Will you do your part by making sure the people in your life have their facts straight?

This is a great resource for talking to people who may not have all their facts straight :)

2012-10-23 12:01:52 UTC

Connor Davies

I think it's "awesome" that a non profit seeks to advocate for political causes.

2012-10-23 13:52:52 UTC

tiredofmisuseofnonprofits

Thanks for the great overview! It's nice to see all the facts in one place.

2012-10-23 20:44:24 UTC

Choice Washington

The National Campaign has always advocated for policies that help reduce unplanned pregnancy, along with individuals doing their part to avoid unplanned pregnancy. We also think it’s important for folks to have the facts straight--nothing political about that!

2012-10-25 13:56:55 UTC

Bedsider Staff

"Almost all birth control methods...require a visit to a health care provider" Really? What about condoms, a very common birth control method? Have I been doing something wrong by not visiting a health care provider?

2012-11-11 20:12:26 UTC

Lube

Also, what ever happened to the concept that if you want something, you should pay for it? No one needs to have sex, it is as elective as elective can be. And birth control is not expensive at all. I can understand that providing birth control to truly poor people makes sense, but the rest of us can just go out and buy it at the store, or visit the doctor and buy the birth control from them (perhaps society should cover the doctor visit, but people who are not dirt poor can afford to pay for the birth control themselves).

2012-11-11 20:17:25 UTC

Lube

I don't know about you, but when I spend ridiculous amounts of money on health insurance, I'd like to to cover the things that I'm likely to need. That includes prescription drugs. My sister doesn't need to take thyroid medication--her body's not about to shut down--but her body works better with it. I don't *need* to take SSRIs--I'm not on suicide watch--but I do if I want to be happy. Why is birth control one of the only medications that seems to garner such a defensive response from society? Come to think of it, anti-depressants can often fall under a cultural requirement to defend yourself and your medical choices. Sorry, but my medical decisions are between me, my doctor, and sometimes, my insurance company. As for your next comment: Read the first sentence over again. Then read the first word. Still feel the need to make the snarky remark, or has your grasp of syntax kicked in yet? If you are interested in refreshing your understanding of other methods that don't require going to the doc, you're on the right site to get it.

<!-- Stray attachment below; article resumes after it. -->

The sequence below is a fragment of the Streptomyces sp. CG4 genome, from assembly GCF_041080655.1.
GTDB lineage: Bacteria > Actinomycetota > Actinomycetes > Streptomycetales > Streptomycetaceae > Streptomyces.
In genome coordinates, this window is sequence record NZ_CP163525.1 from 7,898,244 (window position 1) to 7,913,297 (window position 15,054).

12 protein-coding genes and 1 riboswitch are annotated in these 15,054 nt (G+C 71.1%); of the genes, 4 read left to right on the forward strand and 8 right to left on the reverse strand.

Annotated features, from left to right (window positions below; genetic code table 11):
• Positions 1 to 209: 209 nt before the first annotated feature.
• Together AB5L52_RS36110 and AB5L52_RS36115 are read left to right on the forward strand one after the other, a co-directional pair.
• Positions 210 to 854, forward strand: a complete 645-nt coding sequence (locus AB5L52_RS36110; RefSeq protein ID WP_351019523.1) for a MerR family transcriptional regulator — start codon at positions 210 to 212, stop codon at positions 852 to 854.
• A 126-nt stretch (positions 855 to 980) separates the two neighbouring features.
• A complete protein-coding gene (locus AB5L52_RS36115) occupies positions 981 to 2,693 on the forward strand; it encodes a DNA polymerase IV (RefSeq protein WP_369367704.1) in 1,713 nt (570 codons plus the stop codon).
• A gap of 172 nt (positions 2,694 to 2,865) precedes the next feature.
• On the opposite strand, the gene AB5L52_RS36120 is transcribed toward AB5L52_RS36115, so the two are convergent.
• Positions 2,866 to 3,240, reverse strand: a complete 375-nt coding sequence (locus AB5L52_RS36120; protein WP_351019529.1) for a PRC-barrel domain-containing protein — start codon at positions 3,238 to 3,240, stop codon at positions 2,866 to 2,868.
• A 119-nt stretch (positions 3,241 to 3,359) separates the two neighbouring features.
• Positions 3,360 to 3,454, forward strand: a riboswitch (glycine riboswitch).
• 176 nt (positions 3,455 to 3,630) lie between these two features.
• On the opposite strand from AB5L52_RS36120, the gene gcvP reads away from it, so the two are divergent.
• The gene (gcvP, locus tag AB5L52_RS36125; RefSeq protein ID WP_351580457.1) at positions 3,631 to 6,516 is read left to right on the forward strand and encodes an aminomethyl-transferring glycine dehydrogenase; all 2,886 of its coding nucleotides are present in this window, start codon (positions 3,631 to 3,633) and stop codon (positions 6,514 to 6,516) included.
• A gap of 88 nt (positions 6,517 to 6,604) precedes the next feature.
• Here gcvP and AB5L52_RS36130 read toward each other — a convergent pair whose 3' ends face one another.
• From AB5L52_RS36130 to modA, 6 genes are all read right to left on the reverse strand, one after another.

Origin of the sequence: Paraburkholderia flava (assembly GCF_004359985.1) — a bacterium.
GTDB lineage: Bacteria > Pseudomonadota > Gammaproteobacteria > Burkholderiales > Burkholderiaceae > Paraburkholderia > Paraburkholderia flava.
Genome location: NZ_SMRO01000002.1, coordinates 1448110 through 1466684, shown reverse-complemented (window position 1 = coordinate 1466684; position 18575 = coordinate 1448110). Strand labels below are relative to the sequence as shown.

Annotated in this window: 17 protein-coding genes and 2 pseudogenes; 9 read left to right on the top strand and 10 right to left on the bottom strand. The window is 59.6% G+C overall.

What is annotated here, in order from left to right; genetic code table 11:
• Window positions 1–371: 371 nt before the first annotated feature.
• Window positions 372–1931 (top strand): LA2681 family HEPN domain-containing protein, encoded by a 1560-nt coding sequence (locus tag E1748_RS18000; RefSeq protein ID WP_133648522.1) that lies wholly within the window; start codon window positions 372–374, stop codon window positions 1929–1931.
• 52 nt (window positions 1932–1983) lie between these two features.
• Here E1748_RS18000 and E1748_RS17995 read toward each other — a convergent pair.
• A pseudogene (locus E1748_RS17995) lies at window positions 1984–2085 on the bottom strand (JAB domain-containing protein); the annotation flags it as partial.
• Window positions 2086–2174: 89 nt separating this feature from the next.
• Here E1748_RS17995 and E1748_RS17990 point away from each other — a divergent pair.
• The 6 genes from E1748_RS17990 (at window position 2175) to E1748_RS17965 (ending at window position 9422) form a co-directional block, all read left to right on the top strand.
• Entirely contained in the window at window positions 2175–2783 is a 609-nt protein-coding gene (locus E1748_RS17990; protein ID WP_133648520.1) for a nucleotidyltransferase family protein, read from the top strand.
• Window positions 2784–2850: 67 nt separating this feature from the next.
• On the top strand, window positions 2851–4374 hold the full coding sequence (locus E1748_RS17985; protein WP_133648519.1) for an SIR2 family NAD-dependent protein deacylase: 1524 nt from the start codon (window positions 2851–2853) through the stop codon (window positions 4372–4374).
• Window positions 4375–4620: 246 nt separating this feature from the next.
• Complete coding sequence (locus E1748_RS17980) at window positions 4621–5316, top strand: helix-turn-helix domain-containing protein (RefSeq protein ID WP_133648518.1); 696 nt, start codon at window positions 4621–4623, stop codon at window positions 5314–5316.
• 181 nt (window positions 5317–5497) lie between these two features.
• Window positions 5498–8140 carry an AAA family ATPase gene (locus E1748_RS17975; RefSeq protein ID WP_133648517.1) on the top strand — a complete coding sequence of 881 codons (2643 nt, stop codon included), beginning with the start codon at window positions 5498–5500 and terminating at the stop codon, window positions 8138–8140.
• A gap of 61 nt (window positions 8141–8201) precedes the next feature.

2012-11-12 21:17:58 UTC

superdaisy

It says "almost." Almost is not indicative of every form of birth control, just most of them.

2012-11-14 21:23:34 UTC

Tav

Don't forget how dangerous and unnatural it is to put those hormones in your body. Don't forget to mention the risk of cancer, infertility, heart attack and stroke, and the fact that women on birth control are polluting our water and mutating our fish and other wildlife every time they pee.

2012-11-15 14:54:34 UTC

Ashleigh Thress

That's part of why it's important to support and increase awareness of hormone-free methods like copper IUDs. Withdrawal and FAM aren't as effective and are definitely not as foolproof, but they may fit with your own risk comfort level. Male birth control in development is hormone-free. For the record though, industry pumps out more hormonal pollutants than women on birth control pee out.

2012-11-15 20:35:08 UTC

superdaisy

It's sad and depressing that healthcare is seen as something so political.

2012-11-15 20:35:54 UTC

superdaisy

Birth control isn't only for sexual purposes. A lot of women that aren't sexually active also use it for health purposes, and to stabilize hormones.

2013-07-12 17:46:56 UTC

Sumin Yi

Condoms are the most frequently misused form of birth control that ever existed.

2013-07-12 17:50:51 UTC

Sumin Yi

Birth control isn't only for sexual purposes. A lot of women that aren't sexually active also use it for health purposes, and to stabilize hormones.

2013-07-12 17:46:56 UTC

Sumin Yi

Condoms are the most frequently misused form of birth control that ever existed.

2013-07-12 17:50:51 UTC

Sumin Yi

Hi Ashleigh - as we mention in this article (http://bedsider.org/features/199), we think its great when anyone considers the environment when deciding on a method of birth control, but really, any method of birth control is better than no birth control when it comes to helping the environment. You might also want to check this article for more information about birth control risks (http://bedsider.org/features/168). It's true that women with some medical conditions shouldn't use certain types of birth control. But for most women, most birth control methods are actually quite safe.

2014-02-09 21:53:20 UTC

Bedsider Medical Advisor

Hi Ashleigh - as we mention in this article (http://bedsider.org/features/199), we think its great when anyone considers the environment when deciding on a method of birth control, but really, any method of birth control is better than no birth control when it comes to helping the environment. You might also want to check this article for more information about birth control risks (http://bedsider.org/features/168). It's true that women with some medical conditions shouldn't use certain types of birth control. But for most women, most birth control methods are actually quite safe.

2014-02-09 21:53:20 UTC

Bedsider Medical Advisor